Any time I’m eating smoked salmon I need a couple of slices of brown soda bread to go along with it. Its moist earthy flavour compliments the smoky tang of the salmon, just add a squeeze of lemon and you have an Irish classic that’s served in pubs and restaurants up and down the country.
Here in Ireland, we don’t have a massive food culture. No long history of food with lots of classic dishes like the French or Italians. They’ve got coq au vin, pot au feu, risotto and Osso Bucco. We’ve got bacon and cabbage, some of the best ingredients in the world….and our brown bread.
Brown soda bread is associated with Ireland because of the extreme poverty here in the late 19th century. While other parts of the British isles moved on to bread made with hard wheat flour and yeast we stuck with soda bread simply because these other ingredients weren’t available in rural Ireland. Plus all you needed to make it was a pot and a fire.
Go out to any restaurant anywhere in the country and you’ll find it in the breadbasket they bring to your table. For me, it tastes as good as the finest brioche or the best focaccia plus it’s a lot better for you and far easier to make.
Every chef in every restaurant has their own recipe. Some like to add butter and eggs for an extra bit of richness. Or treacle and honey for sweetness. Any type of oats or wheat bran can add to its earthy flavour. While all sorts of seeds – pumpkin, sesame, poppy or sunflower can give it a different texture.
Brown soda bread is a bit like Christmas pudding in a lot of people’s minds. It’s always their mother or grandmother who made the best they ever tasted. For me it was my auntie, God rest her. I can remember as a teenager when I was just getting an interest in food asking her for the recipe. She just laughed and said she didn’t have one but that she’d show me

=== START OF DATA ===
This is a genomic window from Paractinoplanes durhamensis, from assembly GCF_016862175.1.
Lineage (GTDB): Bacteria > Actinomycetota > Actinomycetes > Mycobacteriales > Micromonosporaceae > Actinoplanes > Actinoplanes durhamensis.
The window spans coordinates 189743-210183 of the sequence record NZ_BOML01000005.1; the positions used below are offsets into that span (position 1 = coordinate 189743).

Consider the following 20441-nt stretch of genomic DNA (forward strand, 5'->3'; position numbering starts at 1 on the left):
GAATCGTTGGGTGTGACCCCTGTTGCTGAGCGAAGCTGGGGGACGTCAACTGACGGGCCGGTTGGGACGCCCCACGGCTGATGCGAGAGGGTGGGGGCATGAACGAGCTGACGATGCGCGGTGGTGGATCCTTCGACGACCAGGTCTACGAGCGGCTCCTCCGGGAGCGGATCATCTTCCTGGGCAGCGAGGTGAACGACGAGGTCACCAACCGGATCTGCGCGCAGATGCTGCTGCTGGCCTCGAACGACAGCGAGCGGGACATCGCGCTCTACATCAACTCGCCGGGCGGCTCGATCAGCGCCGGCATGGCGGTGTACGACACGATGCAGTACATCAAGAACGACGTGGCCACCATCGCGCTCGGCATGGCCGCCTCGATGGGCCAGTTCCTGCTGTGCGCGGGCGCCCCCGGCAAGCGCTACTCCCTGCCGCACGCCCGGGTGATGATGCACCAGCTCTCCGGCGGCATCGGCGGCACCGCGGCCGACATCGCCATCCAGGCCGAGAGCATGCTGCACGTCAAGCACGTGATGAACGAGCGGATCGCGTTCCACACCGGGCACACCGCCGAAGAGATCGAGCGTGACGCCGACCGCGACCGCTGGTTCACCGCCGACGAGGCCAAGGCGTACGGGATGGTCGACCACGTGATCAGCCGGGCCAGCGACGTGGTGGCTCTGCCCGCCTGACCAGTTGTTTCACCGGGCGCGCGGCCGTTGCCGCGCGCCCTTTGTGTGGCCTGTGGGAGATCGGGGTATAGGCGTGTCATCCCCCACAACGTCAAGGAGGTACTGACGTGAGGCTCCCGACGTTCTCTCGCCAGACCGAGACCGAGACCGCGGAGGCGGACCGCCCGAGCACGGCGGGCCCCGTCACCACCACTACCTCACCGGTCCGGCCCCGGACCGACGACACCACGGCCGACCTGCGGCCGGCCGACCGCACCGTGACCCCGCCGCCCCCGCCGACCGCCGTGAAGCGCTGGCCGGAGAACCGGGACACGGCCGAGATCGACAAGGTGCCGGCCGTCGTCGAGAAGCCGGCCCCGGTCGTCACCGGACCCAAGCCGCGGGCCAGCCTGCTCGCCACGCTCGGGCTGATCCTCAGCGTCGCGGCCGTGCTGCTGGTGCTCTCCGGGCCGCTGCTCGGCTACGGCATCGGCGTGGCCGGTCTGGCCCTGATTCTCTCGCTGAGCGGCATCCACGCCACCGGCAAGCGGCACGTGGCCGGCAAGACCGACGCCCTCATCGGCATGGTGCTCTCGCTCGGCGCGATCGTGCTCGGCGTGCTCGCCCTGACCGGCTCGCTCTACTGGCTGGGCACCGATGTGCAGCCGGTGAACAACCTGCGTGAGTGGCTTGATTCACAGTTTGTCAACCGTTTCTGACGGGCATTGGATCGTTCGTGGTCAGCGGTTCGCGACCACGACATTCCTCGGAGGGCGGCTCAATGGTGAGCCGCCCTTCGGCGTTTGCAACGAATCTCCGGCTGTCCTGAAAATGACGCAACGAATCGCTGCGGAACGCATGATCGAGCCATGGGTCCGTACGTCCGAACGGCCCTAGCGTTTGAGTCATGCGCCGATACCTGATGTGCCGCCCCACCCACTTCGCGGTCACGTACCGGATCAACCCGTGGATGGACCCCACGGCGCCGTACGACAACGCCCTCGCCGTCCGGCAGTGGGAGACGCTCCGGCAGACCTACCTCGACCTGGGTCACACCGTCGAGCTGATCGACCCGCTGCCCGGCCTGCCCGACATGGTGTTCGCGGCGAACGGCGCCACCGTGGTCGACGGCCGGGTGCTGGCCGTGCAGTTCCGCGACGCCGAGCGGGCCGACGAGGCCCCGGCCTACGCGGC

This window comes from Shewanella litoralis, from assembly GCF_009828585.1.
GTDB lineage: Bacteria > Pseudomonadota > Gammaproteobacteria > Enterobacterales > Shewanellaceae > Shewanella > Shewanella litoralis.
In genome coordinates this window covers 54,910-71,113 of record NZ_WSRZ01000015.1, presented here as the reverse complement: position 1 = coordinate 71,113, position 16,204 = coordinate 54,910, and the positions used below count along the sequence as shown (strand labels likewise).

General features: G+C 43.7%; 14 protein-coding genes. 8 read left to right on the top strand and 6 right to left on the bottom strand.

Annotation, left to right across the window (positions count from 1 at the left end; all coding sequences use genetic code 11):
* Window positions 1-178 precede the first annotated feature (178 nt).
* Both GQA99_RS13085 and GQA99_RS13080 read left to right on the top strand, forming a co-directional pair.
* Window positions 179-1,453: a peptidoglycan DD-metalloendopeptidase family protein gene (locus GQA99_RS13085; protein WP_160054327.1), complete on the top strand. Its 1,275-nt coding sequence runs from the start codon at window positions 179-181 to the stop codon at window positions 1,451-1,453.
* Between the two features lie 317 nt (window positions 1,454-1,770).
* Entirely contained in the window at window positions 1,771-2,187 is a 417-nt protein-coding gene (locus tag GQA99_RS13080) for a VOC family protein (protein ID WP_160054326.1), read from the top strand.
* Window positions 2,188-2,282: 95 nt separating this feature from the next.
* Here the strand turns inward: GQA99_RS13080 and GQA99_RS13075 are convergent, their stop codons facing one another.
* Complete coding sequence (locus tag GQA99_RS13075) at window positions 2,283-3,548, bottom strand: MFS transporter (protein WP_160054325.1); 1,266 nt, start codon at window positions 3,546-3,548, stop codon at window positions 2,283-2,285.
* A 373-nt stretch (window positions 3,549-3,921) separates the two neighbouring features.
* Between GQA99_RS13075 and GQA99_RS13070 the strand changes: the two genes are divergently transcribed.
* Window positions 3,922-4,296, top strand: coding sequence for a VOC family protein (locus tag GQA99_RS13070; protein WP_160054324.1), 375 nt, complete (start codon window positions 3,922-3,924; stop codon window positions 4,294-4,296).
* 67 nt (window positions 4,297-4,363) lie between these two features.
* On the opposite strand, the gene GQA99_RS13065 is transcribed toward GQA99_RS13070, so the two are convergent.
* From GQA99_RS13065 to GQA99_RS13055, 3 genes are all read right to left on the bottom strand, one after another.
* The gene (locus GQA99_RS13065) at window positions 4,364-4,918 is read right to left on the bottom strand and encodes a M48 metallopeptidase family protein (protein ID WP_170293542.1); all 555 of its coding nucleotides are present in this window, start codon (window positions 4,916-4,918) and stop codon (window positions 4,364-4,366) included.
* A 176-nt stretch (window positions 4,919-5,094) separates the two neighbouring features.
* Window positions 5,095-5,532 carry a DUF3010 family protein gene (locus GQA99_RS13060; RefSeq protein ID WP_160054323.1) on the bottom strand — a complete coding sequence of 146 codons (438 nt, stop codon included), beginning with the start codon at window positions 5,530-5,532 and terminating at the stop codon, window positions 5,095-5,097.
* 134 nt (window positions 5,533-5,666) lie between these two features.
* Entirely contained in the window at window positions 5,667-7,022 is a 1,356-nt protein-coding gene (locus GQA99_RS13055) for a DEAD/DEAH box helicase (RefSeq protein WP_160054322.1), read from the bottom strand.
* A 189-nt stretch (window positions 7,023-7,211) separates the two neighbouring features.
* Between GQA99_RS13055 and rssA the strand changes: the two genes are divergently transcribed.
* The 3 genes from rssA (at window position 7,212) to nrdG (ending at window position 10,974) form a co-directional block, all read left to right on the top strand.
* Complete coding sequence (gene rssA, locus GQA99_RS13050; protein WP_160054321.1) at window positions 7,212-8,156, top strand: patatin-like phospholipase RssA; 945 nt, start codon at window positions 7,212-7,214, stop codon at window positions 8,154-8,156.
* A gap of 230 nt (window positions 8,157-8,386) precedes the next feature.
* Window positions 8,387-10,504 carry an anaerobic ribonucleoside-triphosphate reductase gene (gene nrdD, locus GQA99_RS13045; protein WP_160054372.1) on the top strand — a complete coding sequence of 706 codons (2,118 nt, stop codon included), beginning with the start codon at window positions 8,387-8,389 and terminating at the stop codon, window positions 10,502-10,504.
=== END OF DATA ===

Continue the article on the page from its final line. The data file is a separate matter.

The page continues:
tis just a couple of handfuls of flour, some buttermilk, and bread soda
She used to call it a cake of brown bread and that’s exactly what its texture was like soft, moist and crumbly.
I watched her make it a couple of times and the whole process took about 2 minutes, mix the ingredients, a quick knead, and lash it in the oven. Quick and simple, no proving or knocking back like a yeast dough, and it was by far the best brown soda bread I ever tasted. The one concession I’ve made to the traditional recipe is to add a little treacle. It gives just a little sweetness and I love the deep, rich, brown colour it gives the loaf.
Over the years I’ve tried to recreate her bread with no success. I gave up years ago and now realise it was down to her oven, an old turf fired Stanley range which was as hot as a furnace, that made all the difference. In fact, my try with one of the Village Bakery machines was very close to the original, but still not the same.
At its core, brown Irish soda bread is just 4 ingredients. Flour, bread soda, buttermilk, and salt. It’s amazing though how mixing just these 4 ingredients in different proportions can have such varying results. No two recipes are ever the same.
Some chefs like to use all wholemeal, others half wholemeal to half white flour. If you want a loaf with a very crumbly texture and a nutty flavour then go with just wholemeal. The more plain white flour you add to the dough the lighter the bread. I use 4 parts wholemeal to one part plain to get bread with the flavour and texture I like. Whatever you don’t use strong or bakers flour, it’s got way too much gluten.